25 users who are actually active on a wifi radio is going to be a lot.

There really is nothing you can do about wifi anyway. The firmware that runs in the radio chips is not available and the fcc over the years has restricted more and more the small things you could change.

Wifi6 was suppose to solve a lot of these issues since it has some new methods to solve the overlapping of radio and trying to control users transmissions. The small amount of testing reviews you see not someone trying to get you to buy wifi6 say it is not much better. Not sure wifi6 is so new it could be bugs or maybe incompatibilities between manufactures.
 

schwim

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Thanks very much for the help, Bill! It makes more sense to me now. I have another question now though:

There really is nothing you can do about wifi anyway.
If I were to plug another wifi access point into the first one, using the first ap for the first floor connections and the second ap for the second floor, would that resolve some issues introduced with 25 devices connected concurrently? I do understand, thanks to your explanation that there's much more to take into account with this situation so I'm not asking if it will fix everything, I'm just wondering if having half of the connections being passed through the first ap via a wired connection from the second ap would be a better setup than passing everything in the house through a single ap's wireless connection.
 

gggplaya

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I personally would connect the second access point upstairs just to have better signal. You'll get much better bandwidth with a stronger signal being closer to the access point. The added benefit is each access point will operate on different channels, so you'll lower wifi congestion in the house.
 
The recommended method for AP is to actually reduce the transmit power so they overlap less. This also makes it more likely the device connects to the proper AP, sometime end device are really stupid. In a perfect world where there was no interference between the AP you would in effect double the number of devices that could connect wifi.

The problem is you can only set the power so low and still have things be usable. So this mean the 2 AP will interfere with each other. You can if you work at it put them on different channels. This is a somewhat outdated concept though. To get the high speed they use 40 or 80mhz of bandwidth. The channels on 2.4g only represent 5mhz on 20mhz on 5g. That means on 2.4 it used 8 of the channels and there are only 11. It means you must reduce the speed to 20mhz to fit 2 AP into the bandwidth without overlapping. This is where you see the old 1,6,11 recommendation from. On 5g it is a little better there are 2 blocks that are 80mhz. One on the bottom of the range and one on the top. wifi6 and routers with 2 5g radios attempt to use both blocks.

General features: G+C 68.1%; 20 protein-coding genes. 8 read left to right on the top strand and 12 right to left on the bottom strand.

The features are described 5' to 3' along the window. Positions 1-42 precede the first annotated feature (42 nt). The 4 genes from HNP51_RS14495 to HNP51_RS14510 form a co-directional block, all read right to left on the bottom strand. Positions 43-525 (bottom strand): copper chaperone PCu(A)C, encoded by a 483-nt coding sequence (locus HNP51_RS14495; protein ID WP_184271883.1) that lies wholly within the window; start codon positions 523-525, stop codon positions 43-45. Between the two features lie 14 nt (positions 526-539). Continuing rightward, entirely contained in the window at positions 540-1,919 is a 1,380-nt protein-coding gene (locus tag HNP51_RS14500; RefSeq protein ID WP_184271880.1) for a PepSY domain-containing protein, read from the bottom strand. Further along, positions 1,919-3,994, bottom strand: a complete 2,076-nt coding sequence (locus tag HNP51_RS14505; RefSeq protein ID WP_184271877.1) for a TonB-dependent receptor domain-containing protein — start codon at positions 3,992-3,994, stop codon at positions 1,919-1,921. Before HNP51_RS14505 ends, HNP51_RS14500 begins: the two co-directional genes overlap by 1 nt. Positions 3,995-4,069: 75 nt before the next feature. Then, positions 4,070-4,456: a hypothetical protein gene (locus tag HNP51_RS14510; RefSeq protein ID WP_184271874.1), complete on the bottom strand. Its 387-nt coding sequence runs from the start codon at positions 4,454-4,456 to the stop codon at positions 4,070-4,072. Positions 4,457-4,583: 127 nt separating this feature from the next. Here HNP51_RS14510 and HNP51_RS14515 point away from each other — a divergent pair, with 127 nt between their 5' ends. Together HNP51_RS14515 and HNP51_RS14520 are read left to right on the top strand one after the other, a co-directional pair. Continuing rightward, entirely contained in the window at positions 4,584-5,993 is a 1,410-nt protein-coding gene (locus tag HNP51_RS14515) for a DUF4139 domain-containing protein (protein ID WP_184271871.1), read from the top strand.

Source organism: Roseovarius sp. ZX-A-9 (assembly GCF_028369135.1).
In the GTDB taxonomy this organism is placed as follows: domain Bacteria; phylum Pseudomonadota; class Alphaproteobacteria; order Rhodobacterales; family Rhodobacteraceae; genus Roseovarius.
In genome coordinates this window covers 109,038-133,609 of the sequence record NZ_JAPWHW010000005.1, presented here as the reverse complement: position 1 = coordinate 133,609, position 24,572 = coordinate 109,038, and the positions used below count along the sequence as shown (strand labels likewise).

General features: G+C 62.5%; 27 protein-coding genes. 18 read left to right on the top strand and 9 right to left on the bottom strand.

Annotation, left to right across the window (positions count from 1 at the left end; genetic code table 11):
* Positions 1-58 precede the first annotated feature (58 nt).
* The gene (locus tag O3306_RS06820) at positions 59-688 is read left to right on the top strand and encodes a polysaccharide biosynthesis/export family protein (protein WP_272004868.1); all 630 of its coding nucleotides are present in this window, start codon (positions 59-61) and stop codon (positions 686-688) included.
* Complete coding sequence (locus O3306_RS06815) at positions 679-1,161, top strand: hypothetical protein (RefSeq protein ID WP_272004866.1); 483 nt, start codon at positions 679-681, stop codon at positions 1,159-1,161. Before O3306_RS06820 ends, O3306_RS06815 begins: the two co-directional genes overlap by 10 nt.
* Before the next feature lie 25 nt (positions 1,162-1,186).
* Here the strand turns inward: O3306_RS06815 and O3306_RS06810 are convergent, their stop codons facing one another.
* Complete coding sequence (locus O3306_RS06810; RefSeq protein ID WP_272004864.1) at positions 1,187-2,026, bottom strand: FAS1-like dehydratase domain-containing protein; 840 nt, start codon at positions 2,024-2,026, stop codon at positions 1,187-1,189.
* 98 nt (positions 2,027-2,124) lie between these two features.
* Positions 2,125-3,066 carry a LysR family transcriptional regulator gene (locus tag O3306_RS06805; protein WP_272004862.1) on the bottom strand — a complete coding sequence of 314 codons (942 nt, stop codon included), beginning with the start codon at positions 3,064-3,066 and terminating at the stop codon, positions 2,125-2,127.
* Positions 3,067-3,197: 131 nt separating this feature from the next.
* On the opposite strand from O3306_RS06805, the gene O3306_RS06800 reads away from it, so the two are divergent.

schwim

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Hi there guys,

Since there seems to be a difference in informed opinions concerning adding a second AP, for now, I'll stick with the cheaper option of running with just the one. So far, it's been a great experience with nobody complaining of any issues. All things considered, it's been a great process, I can't thank you guys enough for walking me through all the steps!
 

schwim

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Has the discord robotting voice gone away?
It has. Also, when I was setting up the router, I was doing it upstairs so I was using the suspect cat5e cable and it worked great so the network cable seems a-ok as well. If I decide to put another AP upstairs, I should be able to use that cable without issue.

One thing I wonder is if having one person with a poor connection to the wireless router could have been making an issue for everyone. What I mean is with all the connections on the router, if one poor connection could create a situation where the router had to work too hard to keep sending data to that poor connection and was causing a poor experience for all the other connections.

So far, it's been great. Gaming and discord has been great and the few video chats that have been made have gone off without an issue.
 
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gggplaya

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That's great, I can't really begin to speculate what was wrong with the wifi though.

I can tell you that if the upload bandwidth was being saturated, without good QOS, everyone will have a bad internet experience.